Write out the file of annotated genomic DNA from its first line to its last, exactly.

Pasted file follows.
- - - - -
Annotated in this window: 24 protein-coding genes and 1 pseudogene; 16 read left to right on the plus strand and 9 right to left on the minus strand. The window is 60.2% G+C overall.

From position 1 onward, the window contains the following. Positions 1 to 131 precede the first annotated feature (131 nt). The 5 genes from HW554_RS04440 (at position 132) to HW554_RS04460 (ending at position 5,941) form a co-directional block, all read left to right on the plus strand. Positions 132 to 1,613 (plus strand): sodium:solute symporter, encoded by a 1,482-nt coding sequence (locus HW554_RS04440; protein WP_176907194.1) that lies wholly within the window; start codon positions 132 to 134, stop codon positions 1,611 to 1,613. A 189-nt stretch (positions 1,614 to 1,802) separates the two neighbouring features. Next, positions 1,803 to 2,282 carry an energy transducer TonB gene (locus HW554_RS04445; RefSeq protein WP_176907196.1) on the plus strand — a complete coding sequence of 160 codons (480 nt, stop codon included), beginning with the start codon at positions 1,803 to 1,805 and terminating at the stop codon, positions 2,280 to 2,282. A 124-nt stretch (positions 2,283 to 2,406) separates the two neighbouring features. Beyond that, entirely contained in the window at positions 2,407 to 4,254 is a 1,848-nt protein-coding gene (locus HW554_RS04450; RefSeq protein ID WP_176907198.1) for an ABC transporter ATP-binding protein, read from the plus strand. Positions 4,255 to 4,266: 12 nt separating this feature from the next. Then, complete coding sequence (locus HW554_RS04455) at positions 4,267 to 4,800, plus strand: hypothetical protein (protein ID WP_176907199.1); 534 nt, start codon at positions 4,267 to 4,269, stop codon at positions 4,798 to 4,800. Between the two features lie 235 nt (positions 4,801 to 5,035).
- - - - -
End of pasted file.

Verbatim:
Annotated in this window: 24 protein-coding genes and 1 pseudogene; 16 read left to right on the plus strand and 9 right to left on the minus strand. The window is 60.2% G+C overall.

From position 1 onward, the window contains the following. Positions 1 to 131 precede the first annotated feature (131 nt). The 5 genes from HW554_RS04440 (at position 132) to HW554_RS04460 (ending at position 5,941) form a co-directional block, all read left to right on the plus strand. Positions 132 to 1,613 (plus strand): sodium:solute symporter, encoded by a 1,482-nt coding sequence (locus HW554_RS04440; protein WP_176907194.1) that lies wholly within the window; start codon positions 132 to 134, stop codon positions 1,611 to 1,613. A 189-nt stretch (positions 1,614 to 1,802) separates the two neighbouring features. Next, positions 1,803 to 2,282 carry an energy transducer TonB gene (locus HW554_RS04445; RefSeq protein WP_176907196.1) on the plus strand — a complete coding sequence of 160 codons (480 nt, stop codon included), beginning with the start codon at positions 1,803 to 1,805 and terminating at the stop codon, positions 2,280 to 2,282. A 124-nt stretch (positions 2,283 to 2,406) separates the two neighbouring features. Beyond that, entirely contained in the window at positions 2,407 to 4,254 is a 1,848-nt protein-coding gene (locus HW554_RS04450; RefSeq protein ID WP_176907198.1) for an ABC transporter ATP-binding protein, read from the plus strand. Positions 4,255 to 4,266: 12 nt separating this feature from the next. Then, complete coding sequence (locus HW554_RS04455) at positions 4,267 to 4,800, plus strand: hypothetical protein (protein ID WP_176907199.1); 534 nt, start codon at positions 4,267 to 4,269, stop codon at positions 4,798 to 4,800. Between the two features lie 235 nt (positions 4,801 to 5,035).